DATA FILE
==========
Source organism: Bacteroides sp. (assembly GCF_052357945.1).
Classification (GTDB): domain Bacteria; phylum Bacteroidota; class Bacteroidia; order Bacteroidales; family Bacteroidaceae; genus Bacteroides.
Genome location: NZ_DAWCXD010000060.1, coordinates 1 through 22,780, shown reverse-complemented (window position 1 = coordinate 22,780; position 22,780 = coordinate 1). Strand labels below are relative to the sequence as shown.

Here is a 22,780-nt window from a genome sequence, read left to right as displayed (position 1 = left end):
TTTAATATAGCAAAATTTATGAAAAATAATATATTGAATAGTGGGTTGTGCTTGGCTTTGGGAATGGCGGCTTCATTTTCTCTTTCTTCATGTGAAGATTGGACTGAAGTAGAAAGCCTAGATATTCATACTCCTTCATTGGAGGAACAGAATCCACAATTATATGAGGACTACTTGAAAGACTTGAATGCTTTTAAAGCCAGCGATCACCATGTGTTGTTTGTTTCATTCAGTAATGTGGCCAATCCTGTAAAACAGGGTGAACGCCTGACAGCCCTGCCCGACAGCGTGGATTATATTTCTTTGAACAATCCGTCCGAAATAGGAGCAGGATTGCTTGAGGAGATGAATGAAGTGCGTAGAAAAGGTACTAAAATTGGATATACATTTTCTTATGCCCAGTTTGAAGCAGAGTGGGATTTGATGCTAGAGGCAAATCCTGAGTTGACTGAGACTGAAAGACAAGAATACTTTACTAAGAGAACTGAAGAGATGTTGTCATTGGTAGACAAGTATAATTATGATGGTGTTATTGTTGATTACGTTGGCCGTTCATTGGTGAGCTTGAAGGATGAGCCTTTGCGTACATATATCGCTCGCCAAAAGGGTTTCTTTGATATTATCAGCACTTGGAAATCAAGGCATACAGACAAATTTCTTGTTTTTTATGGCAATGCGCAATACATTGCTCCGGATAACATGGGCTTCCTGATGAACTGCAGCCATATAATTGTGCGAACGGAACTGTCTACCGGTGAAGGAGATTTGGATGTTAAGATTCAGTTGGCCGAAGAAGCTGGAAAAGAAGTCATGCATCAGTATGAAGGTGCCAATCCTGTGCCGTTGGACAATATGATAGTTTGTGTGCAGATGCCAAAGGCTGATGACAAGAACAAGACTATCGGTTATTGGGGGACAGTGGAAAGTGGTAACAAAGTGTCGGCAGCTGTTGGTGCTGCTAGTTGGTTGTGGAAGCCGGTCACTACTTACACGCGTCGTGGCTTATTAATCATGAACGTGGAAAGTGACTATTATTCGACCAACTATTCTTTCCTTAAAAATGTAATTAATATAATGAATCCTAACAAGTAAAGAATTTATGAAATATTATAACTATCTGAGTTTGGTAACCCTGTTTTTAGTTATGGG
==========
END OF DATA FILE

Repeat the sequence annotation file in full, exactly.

Source organism: Bacteroides sp. (assembly GCF_052357945.1).
Classification (GTDB): domain Bacteria; phylum Bacteroidota; class Bacteroidia; order Bacteroidales; family Bacteroidaceae; genus Bacteroides.
Genome location: NZ_DAWCXD010000060.1, coordinates 1 through 22,780, shown reverse-complemented (window position 1 = coordinate 22,780; position 22,780 = coordinate 1). Strand labels below are relative to the sequence as shown.

Here is a 22,780-nt window from a genome sequence, read left to right as displayed (position 1 = left end):
TTTAATATAGCAAAATTTATGAAAAATAATATATTGAATAGTGGGTTGTGCTTGGCTTTGGGAATGGCGGCTTCATTTTCTCTTTCTTCATGTGAAGATTGGACTGAAGTAGAAAGCCTAGATATTCATACTCCTTCATTGGAGGAACAGAATCCACAATTATATGAGGACTACTTGAAAGACTTGAATGCTTTTAAAGCCAGCGATCACCATGTGTTGTTTGTTTCATTCAGTAATGTGGCCAATCCTGTAAAACAGGGTGAACGCCTGACAGCCCTGCCCGACAGCGTGGATTATATTTCTTTGAACAATCCGTCCGAAATAGGAGCAGGATTGCTTGAGGAGATGAATGAAGTGCGTAGAAAAGGTACTAAAATTGGATATACATTTTCTTATGCCCAGTTTGAAGCAGAGTGGGATTTGATGCTAGAGGCAAATCCTGAGTTGACTGAGACTGAAAGACAAGAATACTTTACTAAGAGAACTGAAGAGATGTTGTCATTGGTAGACAAGTATAATTATGATGGTGTTATTGTTGATTACGTTGGCCGTTCATTGGTGAGCTTGAAGGATGAGCCTTTGCGTACATATATCGCTCGCCAAAAGGGTTTCTTTGATATTATCAGCACTTGGAAATCAAGGCATACAGACAAATTTCTTGTTTTTTATGGCAATGCGCAATACATTGCTCCGGATAACATGGGCTTCCTGATGAACTGCAGCCATATAATTGTGCGAACGGAACTGTCTACCGGTGAAGGAGATTTGGATGTTAAGATTCAGTTGGCCGAAGAAGCTGGAAAAGAAGTCATGCATCAGTATGAAGGTGCCAATCCTGTGCCGTTGGACAATATGATAGTTTGTGTGCAGATGCCAAAGGCTGATGACAAGAACAAGACTATCGGTTATTGGGGGACAGTGGAAAGTGGTAACAAAGTGTCGGCAGCTGTTGGTGCTGCTAGTTGGTTGTGGAAGCCGGTCACTACTTACACGCGTCGTGGCTTATTAATCATGAACGTGGAAAGTGACTATTATTCGACCAACTATTCTTTCCTTAAAAATGTAATTAATATAATGAATCCTAACAAGTAAAGAATTTATGAAATATTATAACTATCTGAGTTTGGTAACCCTGTTTTTAGTTATGGG